InvestorQ : Is the Indian cement industry consolidating in favour of the large players?
vidhya Laxmi made post

Is the Indian cement industry consolidating in favour of the large players?

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sarah Leo answered.
2 months ago
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That trend had started quite some time back but in the last few months we have seen the trend of consolidation getting more pronounced. Two major events underline this trend. First was the Adani group paying a whopping $10.5 billion to take control of Gujarat Ambuja and ACC. IN the process, Adani group got 70 million tonnes per annum (MTPA) of cement capacity making it the second largest cement player in India. Soon after that, Ultratech also announced a Rs12,886 crore capacity expansion plan to underline its leadership.

The story of cement consolidation in India is not just about Adani and Ultratech. Many of the big industrial houses have expanded or are having aggressive plans. For example, Nirma group forayed into listed cement space via Nuvoco Vistas IPO. JSW group of the Jindal family, charted aggressive plans to get into cement. Other leaders like Dalmia Bharat are looking to nearly double their cement capacity in next few years. In fact, Dalmia Cement is also planning to cross 100 million TPA capacity by the year 2030.

That is where the smaller cement players are likely to face a challenge. When a large aggressive player enters the market, it puts pressure on small cement manufacturers as the larger players are even willing to adopt a loss leader strategy to boost their top lines. That is likely to result in price wars where only those cement companies with the balance sheet and the staying power are likely to survive. Most of the smaller cement plants and mini cement players are likely to get grossly outpriced in this kind of a market.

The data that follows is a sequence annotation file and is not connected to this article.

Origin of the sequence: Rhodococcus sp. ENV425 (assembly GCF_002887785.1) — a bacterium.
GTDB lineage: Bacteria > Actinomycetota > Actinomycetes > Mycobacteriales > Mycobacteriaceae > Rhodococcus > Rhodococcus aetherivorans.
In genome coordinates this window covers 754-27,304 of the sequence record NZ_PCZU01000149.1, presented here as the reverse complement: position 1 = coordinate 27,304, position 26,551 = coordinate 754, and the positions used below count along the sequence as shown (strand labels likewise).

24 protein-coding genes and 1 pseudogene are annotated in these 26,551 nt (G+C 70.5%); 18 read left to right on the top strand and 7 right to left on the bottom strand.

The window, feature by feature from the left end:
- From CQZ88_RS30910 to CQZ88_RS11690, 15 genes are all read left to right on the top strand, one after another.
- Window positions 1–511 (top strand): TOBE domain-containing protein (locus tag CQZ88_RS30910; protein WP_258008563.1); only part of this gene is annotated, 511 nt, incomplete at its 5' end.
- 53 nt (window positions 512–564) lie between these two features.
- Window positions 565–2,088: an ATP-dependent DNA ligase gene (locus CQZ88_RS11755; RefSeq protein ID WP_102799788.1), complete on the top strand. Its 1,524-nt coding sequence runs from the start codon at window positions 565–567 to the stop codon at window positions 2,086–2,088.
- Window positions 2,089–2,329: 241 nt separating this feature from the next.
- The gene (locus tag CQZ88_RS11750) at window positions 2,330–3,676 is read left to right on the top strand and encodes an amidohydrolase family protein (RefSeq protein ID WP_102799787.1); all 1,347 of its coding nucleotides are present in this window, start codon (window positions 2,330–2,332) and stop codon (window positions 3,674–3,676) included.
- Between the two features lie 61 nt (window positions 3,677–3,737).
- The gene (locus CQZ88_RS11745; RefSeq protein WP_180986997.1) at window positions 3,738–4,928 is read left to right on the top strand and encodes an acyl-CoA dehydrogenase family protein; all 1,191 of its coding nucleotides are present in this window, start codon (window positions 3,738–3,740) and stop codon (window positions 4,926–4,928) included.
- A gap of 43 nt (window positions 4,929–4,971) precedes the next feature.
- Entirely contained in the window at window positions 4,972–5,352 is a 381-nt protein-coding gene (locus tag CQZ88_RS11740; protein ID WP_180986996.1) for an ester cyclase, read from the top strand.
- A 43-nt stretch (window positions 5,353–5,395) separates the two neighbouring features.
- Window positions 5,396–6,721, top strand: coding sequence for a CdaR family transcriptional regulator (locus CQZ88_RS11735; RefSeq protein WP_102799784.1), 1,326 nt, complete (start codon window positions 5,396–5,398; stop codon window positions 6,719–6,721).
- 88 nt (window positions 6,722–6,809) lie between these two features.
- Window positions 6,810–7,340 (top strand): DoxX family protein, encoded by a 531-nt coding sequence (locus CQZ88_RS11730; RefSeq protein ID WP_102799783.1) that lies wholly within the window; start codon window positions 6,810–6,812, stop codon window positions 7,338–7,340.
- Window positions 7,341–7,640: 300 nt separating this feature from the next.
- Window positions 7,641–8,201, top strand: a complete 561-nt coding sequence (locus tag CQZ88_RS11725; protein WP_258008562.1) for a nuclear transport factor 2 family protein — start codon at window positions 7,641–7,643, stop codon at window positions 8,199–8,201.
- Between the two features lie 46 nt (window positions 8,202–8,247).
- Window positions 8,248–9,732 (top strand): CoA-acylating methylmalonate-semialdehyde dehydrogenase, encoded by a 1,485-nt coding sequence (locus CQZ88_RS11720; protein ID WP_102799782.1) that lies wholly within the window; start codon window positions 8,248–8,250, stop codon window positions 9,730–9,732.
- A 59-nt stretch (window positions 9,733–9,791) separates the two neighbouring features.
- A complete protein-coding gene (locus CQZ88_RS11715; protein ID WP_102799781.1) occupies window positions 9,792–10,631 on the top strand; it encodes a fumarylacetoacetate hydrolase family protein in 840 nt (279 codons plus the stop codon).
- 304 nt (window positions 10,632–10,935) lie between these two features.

The likes of Adani are known to strive for market leadership and they are not going to be satisfied with one acquisition. Adani has already outlined plans to double its capacity to 140 MTPA over next 5 years. Dalmia Bharat will progressively scale up capacity from the current 36 MTPA to 49 MTPA by 2024 and to 130 MTPA by year 2030. Even the most efficient cement manufacturer in India, Shree Cements, has firmed up plans to expand cement manufacturing capacity from 50 MTPA to 80 MPTA by 2030.

To be frank, this is not great news for smaller cement players and likely to be a booster for larger players with the muscle to fight price wars. For one, the capacity boost will certainly create a glut of cement since demand for cement is unlikely to outpace supply. With 80% of the capacity additions happening in the top 5 cement manufacturers, smaller players will face the music of the new paradigm where a few winners will take it all. Larger players will leverage their brand value and deep pockets, something smaller players cannot do.

What is the bottom line? Firstly, prices of cement is likely to come down and secondly the ROE of the cement companies will also fall sharply as they operate at lower capacity utilization levels. Amidst these challenges, input costs will still remain a challenge.

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